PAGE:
radiologists who received scans from medical equipment, interpret them, and then send the results and recomendations to the Dr. in your hospital or
practice, who then implements those results. And as practically everyone is aware, customer service lines are moving en mass
The special attention to India here is interesting, in that the author notes that its largely due to the existence of large populations in that
country that easily speak english, as opposed to, say, china, where there simply isn't as large a population that can do this.
The author makes some recommendations, and notes that he hopes that the article will get people talking about these things. He specifically singles
out the stress amougn western worker populations that will result from outsourcing. He states, wrt protectionism:
Most obvious is what to avoid: protectionist barriers against offshoring. Building walls against conventional trade in physical goods is hard
enough[...]The Coast Guard cannot interdict "shipments" of electronic services delivered via the Internet. Governments could probably do a great
deal of harm by trying to block such trade, but in the end they would not succeed in repealing the laws of economics, nor in holding back the forces
the United States will have to reorganize the nature of work to exploit their big advantage in nontradable services[...]specializing more in the
delivery of services where personal presence is either imperative or highly beneficial. Thus, the U.S. work force of the future will likely have more
divorce lawyers and fewer attorneys who write routine contracts, more internists and fewer radiologists, more salespeople and fewer typists.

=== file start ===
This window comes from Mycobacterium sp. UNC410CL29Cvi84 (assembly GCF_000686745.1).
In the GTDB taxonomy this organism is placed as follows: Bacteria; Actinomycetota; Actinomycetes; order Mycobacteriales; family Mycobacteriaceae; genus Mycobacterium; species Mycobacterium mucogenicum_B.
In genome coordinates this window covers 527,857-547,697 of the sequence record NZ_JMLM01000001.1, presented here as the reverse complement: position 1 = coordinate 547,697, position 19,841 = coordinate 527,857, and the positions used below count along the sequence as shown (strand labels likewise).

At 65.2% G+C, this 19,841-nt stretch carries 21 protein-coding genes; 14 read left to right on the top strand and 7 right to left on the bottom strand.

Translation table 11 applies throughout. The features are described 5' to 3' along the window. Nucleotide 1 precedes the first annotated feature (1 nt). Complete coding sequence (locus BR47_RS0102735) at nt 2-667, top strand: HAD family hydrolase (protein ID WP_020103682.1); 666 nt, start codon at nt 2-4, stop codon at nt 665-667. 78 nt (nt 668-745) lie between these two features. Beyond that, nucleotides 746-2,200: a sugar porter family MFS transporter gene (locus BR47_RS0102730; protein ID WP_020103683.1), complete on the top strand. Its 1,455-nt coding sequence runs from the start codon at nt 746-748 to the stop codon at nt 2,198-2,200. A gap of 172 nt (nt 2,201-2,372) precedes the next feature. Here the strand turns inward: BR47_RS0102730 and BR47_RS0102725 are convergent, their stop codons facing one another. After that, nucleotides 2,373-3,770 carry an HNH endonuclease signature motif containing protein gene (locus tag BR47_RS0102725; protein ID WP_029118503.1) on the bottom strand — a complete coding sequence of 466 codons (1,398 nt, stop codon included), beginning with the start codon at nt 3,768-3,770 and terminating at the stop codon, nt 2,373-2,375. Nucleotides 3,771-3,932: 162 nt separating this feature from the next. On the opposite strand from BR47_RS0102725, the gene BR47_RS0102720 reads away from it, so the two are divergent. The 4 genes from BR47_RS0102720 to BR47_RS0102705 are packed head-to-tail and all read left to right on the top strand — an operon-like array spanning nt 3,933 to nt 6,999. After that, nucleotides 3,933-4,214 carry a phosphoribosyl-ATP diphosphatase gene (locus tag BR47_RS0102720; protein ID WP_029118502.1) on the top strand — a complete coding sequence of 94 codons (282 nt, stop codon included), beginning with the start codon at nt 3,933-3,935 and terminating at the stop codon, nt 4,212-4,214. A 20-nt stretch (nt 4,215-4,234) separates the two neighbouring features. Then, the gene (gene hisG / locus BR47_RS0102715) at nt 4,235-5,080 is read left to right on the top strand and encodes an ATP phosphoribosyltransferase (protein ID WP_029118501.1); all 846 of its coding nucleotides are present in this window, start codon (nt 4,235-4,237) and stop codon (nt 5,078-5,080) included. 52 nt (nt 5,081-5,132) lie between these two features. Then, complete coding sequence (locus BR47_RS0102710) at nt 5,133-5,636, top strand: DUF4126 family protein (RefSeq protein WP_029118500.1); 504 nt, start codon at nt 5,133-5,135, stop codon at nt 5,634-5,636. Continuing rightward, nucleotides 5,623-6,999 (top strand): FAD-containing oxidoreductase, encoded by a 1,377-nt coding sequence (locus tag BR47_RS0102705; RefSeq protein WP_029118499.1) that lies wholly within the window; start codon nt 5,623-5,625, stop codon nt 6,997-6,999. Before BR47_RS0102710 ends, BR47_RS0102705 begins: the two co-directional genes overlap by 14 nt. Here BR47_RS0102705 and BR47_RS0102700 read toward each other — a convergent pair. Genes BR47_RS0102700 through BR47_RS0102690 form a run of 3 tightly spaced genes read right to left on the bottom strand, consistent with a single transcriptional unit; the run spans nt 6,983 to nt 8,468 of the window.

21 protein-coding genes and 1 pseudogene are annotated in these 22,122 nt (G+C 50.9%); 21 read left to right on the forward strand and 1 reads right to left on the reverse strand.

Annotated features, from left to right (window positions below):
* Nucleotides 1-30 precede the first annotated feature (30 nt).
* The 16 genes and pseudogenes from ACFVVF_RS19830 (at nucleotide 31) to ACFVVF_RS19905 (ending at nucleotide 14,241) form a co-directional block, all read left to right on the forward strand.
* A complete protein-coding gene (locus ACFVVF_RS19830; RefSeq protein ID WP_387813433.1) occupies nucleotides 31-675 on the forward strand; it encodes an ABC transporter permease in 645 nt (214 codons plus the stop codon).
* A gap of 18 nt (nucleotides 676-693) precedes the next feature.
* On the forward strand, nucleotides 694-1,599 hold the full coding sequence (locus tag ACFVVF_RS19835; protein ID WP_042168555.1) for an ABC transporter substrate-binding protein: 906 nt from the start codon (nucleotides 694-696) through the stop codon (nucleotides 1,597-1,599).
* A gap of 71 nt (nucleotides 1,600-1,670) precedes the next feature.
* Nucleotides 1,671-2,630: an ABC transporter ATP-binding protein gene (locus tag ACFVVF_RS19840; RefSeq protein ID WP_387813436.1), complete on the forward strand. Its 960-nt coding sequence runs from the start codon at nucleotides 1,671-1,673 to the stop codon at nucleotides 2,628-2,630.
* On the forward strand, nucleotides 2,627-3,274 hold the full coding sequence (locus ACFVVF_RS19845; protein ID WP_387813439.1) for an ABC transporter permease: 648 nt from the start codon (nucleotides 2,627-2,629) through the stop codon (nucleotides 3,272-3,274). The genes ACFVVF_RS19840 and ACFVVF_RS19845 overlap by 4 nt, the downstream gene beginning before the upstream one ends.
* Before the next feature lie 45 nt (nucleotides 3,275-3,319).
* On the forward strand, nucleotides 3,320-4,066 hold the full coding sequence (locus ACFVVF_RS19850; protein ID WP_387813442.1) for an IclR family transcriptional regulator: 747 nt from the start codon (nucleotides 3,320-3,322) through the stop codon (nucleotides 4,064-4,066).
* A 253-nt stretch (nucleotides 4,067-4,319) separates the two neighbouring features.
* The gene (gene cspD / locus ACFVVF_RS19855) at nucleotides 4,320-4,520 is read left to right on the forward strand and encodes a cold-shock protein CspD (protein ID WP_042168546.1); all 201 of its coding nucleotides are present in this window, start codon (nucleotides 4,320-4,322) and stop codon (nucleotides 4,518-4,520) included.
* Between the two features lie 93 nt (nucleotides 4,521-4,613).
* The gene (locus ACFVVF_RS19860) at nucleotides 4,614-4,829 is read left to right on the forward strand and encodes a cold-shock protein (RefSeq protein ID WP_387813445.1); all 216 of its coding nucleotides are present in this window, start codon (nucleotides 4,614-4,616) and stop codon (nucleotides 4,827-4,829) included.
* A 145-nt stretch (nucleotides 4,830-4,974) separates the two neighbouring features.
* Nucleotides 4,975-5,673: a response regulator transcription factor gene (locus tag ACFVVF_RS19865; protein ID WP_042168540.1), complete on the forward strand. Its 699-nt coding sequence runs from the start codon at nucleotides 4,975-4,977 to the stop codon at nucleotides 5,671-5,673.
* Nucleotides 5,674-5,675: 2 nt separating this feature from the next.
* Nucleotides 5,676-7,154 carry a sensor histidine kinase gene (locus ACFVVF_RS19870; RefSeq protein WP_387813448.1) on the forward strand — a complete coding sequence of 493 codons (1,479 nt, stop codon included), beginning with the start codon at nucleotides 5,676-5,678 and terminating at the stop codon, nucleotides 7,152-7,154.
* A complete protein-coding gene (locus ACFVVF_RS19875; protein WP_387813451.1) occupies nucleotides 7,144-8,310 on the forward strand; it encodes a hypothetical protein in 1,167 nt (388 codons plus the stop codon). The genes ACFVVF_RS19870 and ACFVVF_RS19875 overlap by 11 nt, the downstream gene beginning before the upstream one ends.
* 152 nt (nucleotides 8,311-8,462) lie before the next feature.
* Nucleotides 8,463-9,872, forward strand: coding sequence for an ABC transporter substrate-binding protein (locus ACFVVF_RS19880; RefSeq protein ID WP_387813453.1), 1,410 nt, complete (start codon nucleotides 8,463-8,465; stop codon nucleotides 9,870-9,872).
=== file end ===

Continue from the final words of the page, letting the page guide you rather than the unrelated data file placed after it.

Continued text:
And futher warns, ominously:
As the transition unfolds, the number of people in the rich countries who will feel threatened by foreign job competition will grow enormously. It
is predictable that they will become a potent political force in each of their countries. In the United States, job-market stress up to now has been
particularly acute for the uneducated and the unskilled, who are less inclined to exercise their political voice and less adept at doing so. But the
new cadres of displaced workers, especially those who are drawn from the upper educational reaches, will be neither as passive nor as quiet. They will
also be numerous. Open trade may therefore be under great strain.
Finally he also considers education, and notes:
Perhaps the most acute need, given the long lead-times, is to figure out how to educate children now for the jobs that will actually be available
to them 10 and 20 years from now. Unfortunately, since the distinction between personal services (likely to remain in rich countries) and impersonal
services (likely to go) does not correspond to the traditional distinction between high-skilled and low-skilled work, simply providing more education
cannot be the whole answer.
As I said, a really interesting analysis. What do some of you think about this?
[edit on 8-3-2006 by Nygdan]